Tom Watson has a post on the peril that faces Fort Ticonderoga now, and about the nice afternoon he spent with his family there this summer. Fort Ticonderogawas originally the French Fort Carillon, built during the Seven Years’ War, and renamed Ticonderoga when it was taken over after the British victory over France in that war. Ticonderoga is known to most U.S. Americans (if it’s known at all) as the site that Ethan Allen and his Green Mountain Boys daringly captured from the British in 1775, sending its artillery overland to Boston to help George Washington liberate Boston in 1776. Ticonderoga then served as a base of operations until it was lost to the British again in 1777, but the American forces were able to contain the British at Ticonderoga by halting their advance at the Battle of Saratoga, September 19, 1777, and eventually forced the British to surrender Ticonderoga again the following month. These two engagements–Ticonderoga and Saratoga–were sufficient to help secure French assistance on the American side, which is why they are known as the “turning point” in the military history of the American Revolution.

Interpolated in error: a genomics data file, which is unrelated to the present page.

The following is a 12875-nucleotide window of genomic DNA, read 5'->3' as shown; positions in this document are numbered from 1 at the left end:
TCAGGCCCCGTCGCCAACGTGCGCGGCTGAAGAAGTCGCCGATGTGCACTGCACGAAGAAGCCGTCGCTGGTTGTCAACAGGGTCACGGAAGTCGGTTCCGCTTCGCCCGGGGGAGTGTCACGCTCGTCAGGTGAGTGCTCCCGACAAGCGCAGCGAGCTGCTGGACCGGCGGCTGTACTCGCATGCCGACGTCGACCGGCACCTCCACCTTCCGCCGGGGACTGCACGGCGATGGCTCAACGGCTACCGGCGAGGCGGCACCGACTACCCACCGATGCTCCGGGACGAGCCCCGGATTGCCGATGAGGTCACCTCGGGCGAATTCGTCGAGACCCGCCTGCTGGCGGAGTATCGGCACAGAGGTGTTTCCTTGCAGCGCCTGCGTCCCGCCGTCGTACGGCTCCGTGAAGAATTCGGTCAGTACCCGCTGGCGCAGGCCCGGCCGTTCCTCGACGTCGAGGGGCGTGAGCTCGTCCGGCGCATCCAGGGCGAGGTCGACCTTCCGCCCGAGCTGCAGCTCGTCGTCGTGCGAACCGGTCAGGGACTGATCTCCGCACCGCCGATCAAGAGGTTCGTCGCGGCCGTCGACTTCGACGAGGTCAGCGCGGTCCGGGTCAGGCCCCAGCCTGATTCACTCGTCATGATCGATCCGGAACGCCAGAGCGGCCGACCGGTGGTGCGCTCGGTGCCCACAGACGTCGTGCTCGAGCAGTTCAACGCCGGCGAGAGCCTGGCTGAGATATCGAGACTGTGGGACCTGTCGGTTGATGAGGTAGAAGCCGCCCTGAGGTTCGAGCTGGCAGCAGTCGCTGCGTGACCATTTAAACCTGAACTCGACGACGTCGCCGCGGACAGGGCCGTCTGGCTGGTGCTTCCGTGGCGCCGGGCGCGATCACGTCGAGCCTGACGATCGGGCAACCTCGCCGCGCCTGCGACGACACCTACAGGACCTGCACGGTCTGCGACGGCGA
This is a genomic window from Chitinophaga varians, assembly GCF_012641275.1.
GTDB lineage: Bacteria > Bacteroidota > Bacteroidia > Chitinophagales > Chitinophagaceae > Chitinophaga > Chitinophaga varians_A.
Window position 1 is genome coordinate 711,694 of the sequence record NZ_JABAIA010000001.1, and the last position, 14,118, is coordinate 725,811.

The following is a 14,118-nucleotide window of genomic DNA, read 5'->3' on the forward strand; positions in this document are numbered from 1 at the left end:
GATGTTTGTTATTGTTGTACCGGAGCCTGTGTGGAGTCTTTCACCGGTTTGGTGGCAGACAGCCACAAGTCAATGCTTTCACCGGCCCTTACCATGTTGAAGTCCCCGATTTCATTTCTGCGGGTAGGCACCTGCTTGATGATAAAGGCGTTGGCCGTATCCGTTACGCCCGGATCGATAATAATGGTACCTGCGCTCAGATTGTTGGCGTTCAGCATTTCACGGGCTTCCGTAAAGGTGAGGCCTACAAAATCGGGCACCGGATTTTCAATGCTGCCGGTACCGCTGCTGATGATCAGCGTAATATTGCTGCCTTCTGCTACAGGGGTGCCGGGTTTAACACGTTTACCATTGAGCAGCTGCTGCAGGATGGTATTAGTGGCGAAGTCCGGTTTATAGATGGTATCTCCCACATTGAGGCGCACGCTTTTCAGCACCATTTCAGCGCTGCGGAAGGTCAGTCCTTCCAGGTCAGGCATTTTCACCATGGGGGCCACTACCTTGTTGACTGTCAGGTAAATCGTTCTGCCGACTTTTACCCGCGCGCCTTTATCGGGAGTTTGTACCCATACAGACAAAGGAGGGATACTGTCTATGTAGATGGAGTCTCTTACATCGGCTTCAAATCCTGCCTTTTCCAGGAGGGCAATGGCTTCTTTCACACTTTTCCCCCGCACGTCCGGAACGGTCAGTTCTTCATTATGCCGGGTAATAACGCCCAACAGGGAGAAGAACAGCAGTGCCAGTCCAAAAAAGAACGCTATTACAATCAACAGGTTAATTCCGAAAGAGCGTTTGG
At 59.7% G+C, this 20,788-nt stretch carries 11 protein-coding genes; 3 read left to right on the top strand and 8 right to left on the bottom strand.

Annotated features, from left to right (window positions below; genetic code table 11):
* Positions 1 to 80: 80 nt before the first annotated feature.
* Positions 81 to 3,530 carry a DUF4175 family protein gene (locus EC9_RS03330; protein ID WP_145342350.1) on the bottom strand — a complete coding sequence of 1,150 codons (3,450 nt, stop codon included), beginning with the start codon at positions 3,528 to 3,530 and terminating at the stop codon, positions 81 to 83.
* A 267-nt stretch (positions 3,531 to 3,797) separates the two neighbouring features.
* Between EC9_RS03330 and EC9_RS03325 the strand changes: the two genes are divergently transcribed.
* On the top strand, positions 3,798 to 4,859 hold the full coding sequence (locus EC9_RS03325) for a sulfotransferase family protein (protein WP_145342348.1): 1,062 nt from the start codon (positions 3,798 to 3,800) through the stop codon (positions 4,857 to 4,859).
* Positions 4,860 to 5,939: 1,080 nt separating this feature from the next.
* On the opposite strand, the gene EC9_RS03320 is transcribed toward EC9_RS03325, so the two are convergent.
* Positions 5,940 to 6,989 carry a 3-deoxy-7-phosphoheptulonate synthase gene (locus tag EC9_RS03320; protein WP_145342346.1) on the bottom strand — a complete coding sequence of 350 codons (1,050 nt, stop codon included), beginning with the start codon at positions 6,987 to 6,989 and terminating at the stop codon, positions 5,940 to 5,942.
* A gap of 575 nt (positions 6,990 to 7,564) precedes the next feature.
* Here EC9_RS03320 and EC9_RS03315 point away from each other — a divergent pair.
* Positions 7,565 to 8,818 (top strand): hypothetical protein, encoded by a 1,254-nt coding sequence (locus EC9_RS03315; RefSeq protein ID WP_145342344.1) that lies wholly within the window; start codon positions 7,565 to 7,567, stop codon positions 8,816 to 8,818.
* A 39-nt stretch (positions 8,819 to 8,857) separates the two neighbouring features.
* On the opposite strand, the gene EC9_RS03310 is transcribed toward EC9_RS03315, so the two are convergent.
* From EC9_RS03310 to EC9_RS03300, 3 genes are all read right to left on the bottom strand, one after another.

From a purely jingoistic perspective, Fort Ticonderoga is clearly one of the most important historical sites for the history of the Revolution, linked as it is to the greatest American victories in the first half of the war (1775-1778), and credited (in part) with securing French intervention, which proved decisive in 1781. And, let’s face it: the other tales of the first half of the war around New York and Philadelphia are for the most part stories of British victories and American failures. Watson nicely describes his most recent, and why sites like Ticonderoga are worthy of our patronage and our money: